Last modified: 2020-05-30 by rick wyatt
Keywords: texas | magnolia | montgomery county |
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image by Ivan Sache, 19 May 2012
based on: www.stagecoachtx.us/index.cfm?load=page&page=5
The city of Magnolia (1,111 inhabitants in 2000; 5.4 sq. km) is located in southwestern Montgomery County.
Quoting the city website:
The year 1840 may have been the turning point in the history of what is now known as Magnolia, Texas. That was the year that the southern boundary of Montgomery County was extended to Spring Creek. This area was officially named Mink, Texas on September 3, 1885. The first known application for "Magnolia" was dated January 17, 1885, however; the official name change to Magnolia did not occur until July 28, 1903. By 1924 it was a thriving community. Several large sawmills were open as well as several general stores, saloons, barbershop, ice cream store, telephone office, livery stable, bank, hotel, boarding house, doctor's office, pharmacy, blacksmith shop, syrup and grist mills, churches, school, land office, railroad depot, telegraph station, cotton gin, tanning yard, feed store and garage. Magnolia became a shipping center for lumber, farm products and cattle. An election was held on September 28, 1968, to determine if the territory known as Town of Magnolia should become an incorporated municipality. There were a total of 123 votes cast, 106 votes for and 17 votes against. The City of Magnolia became an incorporated municipality on October 15, 1968 with Cedric Smith serving as the first Mayor.
In "Community Impact Newspaper", Shawn Arrajj reports the adoption of the flag of Magnolia, as follows:
The district-wide Magnolia ISD flag designing contest came to an end in April. The city presented the winning design - which will become the official city flag - at a Council meeting April 10. The winning flag was designed by Miguel Miranda of Magnolia West High School, who received a check for $250 from the city. His design was chosen from 26 entries.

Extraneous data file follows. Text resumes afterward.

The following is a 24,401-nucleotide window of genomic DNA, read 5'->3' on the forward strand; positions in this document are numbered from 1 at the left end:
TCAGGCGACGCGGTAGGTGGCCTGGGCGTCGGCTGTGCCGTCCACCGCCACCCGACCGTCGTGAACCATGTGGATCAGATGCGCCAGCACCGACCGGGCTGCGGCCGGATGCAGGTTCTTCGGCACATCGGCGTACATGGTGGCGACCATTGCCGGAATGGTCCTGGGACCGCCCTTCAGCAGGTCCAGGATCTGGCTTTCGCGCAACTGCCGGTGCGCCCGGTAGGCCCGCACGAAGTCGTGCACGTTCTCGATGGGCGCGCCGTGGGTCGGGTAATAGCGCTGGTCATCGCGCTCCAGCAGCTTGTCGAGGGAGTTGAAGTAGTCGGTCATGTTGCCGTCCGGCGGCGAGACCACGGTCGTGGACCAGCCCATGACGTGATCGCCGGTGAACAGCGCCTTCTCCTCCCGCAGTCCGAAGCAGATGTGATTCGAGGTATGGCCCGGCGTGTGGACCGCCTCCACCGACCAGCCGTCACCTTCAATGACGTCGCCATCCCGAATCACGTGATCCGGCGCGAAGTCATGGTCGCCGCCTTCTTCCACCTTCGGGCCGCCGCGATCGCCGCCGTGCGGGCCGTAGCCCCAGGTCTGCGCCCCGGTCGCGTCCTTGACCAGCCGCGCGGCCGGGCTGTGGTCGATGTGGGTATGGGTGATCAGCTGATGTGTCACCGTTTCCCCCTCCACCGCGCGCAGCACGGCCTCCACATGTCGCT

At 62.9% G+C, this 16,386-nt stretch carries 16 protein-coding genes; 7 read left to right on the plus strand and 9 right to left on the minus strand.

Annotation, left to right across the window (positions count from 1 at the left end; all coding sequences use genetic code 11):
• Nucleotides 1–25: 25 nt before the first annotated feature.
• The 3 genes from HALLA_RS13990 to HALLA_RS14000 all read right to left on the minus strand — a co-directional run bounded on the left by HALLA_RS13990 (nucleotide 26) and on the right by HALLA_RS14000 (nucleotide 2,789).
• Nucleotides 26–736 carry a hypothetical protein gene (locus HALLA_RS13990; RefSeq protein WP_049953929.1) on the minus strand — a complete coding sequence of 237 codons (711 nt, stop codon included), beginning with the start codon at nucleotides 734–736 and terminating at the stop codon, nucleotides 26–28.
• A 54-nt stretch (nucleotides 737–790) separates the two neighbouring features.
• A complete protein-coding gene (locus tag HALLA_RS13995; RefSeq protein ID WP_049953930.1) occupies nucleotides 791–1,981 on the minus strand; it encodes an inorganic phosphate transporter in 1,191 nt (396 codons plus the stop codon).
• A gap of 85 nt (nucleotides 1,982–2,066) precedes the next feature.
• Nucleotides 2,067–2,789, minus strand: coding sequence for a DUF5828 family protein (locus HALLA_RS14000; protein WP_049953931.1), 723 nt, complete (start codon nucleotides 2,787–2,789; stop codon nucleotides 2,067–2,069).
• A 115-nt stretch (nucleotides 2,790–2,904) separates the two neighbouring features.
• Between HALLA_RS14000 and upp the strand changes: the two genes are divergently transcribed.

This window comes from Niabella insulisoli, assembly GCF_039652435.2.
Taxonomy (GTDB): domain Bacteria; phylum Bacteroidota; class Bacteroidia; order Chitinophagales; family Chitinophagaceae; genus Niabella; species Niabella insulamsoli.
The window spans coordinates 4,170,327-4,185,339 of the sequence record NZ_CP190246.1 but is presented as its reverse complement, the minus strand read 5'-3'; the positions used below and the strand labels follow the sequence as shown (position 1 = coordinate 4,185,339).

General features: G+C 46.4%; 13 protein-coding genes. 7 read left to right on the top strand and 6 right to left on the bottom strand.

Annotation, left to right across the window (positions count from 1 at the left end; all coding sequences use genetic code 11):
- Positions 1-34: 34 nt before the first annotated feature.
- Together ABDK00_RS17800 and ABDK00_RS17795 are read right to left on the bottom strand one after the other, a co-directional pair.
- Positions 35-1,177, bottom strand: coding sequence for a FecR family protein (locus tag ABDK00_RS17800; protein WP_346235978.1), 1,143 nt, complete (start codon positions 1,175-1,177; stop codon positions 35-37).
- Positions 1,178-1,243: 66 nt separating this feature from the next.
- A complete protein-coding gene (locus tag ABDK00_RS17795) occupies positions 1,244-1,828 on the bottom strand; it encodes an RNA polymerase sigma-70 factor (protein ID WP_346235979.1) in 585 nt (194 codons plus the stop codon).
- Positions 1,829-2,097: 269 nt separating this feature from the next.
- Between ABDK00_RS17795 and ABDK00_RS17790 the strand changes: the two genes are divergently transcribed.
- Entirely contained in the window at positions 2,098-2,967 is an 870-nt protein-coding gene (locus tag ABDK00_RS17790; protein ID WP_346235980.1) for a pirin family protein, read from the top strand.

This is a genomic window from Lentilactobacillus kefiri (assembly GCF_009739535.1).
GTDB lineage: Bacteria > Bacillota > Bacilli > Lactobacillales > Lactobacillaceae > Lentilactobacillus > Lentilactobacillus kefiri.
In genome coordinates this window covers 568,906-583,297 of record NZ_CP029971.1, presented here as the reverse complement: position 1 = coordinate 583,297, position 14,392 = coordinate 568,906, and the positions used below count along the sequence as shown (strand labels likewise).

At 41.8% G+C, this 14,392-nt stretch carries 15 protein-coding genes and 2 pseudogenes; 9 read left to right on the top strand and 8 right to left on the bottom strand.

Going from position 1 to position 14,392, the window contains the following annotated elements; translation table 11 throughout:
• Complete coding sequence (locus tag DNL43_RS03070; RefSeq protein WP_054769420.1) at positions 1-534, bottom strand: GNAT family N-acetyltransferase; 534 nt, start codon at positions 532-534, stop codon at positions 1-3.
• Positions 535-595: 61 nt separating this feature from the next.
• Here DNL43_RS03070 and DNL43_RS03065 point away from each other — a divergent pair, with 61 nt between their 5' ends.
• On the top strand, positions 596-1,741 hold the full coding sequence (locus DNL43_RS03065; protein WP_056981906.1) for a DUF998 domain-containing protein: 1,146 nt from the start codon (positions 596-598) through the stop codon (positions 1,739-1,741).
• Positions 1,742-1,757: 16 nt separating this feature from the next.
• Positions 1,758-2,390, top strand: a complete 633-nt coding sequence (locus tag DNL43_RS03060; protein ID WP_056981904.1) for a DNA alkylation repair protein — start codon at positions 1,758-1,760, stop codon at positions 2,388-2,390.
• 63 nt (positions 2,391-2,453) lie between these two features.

Mendes wrote an accompanying legend for the flag that explains its meaning. The colors - maroon and green - represent the base color of the community and schools and Magnolia's history in the lumber industry.
Two runner-up designs were also presented. Kate Bransen, of Magnolia Junior High, achieved second place. The city plans to use her design on its website, according to Deborah Rose Miller, Magnolia's economic development coordinator. Devin Beach, another MJH student, placed third. His design will be used in a banner that will hang from street lights on FM 1774 once they are installed. Both Bransen and Beach received $100 checks from the city.
The flag is divided green over maroon by the descending diagonal, here a white stripe charged with a black railway. All over, a big black shield charged with a white magnolia flower over two white swords crossed per saltire. "MAGNOLIA" is written in golden letters outlined in white, forming an arch above the shield.
Ivan Sache, 19 May 2012
Green stands for the forests and lumber industry that was instrumental in the creation of the city. Maroon is the base color of our community and schools. The magnolia blossom stands for the beauty of the area and warmth, and the caring of
our citizens. The crossed swords stand for the unity of the community and willingness to protect the county, state and city. The shield symbolizes our resolve to defend our citizens from harm. The white stripe that crosses the flag represents the railroad while serving as a defining symbol.
Valentin Poposki, 1 May 2012
image located by Paul Bassinson, 23 January 2020
Paul Bassinson, 23 January 2020